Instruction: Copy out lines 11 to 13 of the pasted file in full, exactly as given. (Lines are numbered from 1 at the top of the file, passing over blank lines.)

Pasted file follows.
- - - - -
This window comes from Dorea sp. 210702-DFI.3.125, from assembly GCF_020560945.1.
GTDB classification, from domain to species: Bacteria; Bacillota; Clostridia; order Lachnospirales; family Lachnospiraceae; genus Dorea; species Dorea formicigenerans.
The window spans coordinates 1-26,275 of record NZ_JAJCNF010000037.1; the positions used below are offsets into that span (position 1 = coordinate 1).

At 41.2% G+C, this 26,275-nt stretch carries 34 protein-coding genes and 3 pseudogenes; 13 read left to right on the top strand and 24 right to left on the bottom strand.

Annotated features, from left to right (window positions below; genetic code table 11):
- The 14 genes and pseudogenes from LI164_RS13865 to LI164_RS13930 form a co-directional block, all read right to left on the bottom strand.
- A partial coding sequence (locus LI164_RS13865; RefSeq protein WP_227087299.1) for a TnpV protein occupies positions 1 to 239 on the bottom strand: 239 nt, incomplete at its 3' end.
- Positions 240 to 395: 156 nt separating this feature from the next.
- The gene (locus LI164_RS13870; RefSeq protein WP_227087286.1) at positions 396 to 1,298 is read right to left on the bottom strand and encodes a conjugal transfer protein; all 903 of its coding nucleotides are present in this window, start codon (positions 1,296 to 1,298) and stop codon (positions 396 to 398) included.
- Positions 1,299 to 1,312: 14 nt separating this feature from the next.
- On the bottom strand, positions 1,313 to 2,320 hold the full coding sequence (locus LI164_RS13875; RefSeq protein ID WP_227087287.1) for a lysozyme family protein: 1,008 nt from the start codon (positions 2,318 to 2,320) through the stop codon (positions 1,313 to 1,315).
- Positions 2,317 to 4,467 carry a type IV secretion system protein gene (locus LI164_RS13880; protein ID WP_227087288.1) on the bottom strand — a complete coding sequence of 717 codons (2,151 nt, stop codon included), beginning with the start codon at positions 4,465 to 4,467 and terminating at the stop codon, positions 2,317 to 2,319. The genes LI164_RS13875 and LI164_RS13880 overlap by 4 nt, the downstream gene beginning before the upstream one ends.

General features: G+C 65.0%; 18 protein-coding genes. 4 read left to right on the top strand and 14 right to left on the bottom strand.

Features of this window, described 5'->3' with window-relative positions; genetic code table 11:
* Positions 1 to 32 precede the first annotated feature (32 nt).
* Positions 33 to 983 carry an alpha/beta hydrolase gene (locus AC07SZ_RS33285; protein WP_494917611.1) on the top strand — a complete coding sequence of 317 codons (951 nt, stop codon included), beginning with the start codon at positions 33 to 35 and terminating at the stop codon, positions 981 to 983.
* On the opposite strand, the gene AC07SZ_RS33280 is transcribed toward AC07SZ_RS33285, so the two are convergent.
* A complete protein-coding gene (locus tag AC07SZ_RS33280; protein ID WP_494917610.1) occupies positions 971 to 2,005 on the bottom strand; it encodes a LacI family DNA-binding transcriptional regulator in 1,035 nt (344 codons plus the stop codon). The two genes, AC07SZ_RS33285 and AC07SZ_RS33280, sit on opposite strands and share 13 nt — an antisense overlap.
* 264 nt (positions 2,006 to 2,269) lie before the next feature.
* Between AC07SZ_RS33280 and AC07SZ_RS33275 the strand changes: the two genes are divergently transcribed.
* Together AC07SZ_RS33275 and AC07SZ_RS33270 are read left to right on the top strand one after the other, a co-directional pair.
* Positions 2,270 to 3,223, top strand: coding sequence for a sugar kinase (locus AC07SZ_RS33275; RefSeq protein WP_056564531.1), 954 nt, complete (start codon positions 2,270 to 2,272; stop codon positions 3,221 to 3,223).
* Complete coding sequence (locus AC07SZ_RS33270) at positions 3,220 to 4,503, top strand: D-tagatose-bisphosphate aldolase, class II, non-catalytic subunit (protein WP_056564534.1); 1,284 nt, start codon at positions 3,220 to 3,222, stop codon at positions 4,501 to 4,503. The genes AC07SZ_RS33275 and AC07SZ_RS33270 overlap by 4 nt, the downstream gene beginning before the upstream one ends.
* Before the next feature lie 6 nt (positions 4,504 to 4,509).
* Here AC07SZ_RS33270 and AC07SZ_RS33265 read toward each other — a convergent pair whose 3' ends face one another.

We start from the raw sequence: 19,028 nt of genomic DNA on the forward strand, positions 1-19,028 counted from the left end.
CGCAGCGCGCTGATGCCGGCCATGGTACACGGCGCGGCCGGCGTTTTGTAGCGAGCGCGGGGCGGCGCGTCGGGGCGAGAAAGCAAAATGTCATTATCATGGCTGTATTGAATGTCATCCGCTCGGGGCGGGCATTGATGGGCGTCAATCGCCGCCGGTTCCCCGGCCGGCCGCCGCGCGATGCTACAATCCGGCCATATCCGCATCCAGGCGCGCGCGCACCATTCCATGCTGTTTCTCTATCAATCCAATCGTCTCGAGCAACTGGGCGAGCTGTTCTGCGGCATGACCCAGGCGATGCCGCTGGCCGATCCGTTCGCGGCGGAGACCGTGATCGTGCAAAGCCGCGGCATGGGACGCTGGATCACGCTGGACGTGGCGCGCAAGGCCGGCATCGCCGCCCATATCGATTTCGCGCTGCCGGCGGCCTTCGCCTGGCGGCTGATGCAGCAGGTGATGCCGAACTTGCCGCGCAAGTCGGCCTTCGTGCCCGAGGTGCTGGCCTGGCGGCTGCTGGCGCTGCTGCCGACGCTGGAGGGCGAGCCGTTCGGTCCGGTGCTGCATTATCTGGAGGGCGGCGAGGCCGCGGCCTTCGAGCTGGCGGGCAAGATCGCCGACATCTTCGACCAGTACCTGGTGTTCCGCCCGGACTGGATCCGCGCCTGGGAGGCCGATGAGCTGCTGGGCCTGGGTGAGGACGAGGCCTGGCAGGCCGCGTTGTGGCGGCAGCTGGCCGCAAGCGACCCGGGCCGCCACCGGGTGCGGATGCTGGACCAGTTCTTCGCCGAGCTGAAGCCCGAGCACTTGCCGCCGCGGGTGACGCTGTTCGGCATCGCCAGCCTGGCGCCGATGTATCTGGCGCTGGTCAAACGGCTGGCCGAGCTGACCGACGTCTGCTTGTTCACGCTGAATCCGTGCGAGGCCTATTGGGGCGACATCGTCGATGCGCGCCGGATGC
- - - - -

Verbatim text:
- On the bottom strand, positions 1,313 to 2,320 hold the full coding sequence (locus LI164_RS13875; RefSeq protein ID WP_227087287.1) for a lysozyme family protein: 1,008 nt from the start codon (positions 2,318 to 2,320) through the stop codon (positions 1,313 to 1,315).
- Positions 2,317 to 4,467 carry a type IV secretion system protein gene (locus LI164_RS13880; protein ID WP_227087288.1) on the bottom strand — a complete coding sequence of 717 codons (2,151 nt, stop codon included), beginning with the start codon at positions 4,465 to 4,467 and terminating at the stop codon, positions 2,317 to 2,319. The genes LI164_RS13875 and LI164_RS13880 overlap by 4 nt, the downstream gene beginning before the upstream one ends.

General features: G+C 65.0%; 18 protein-coding genes. 4 read left to right on the top strand and 14 right to left on the bottom strand.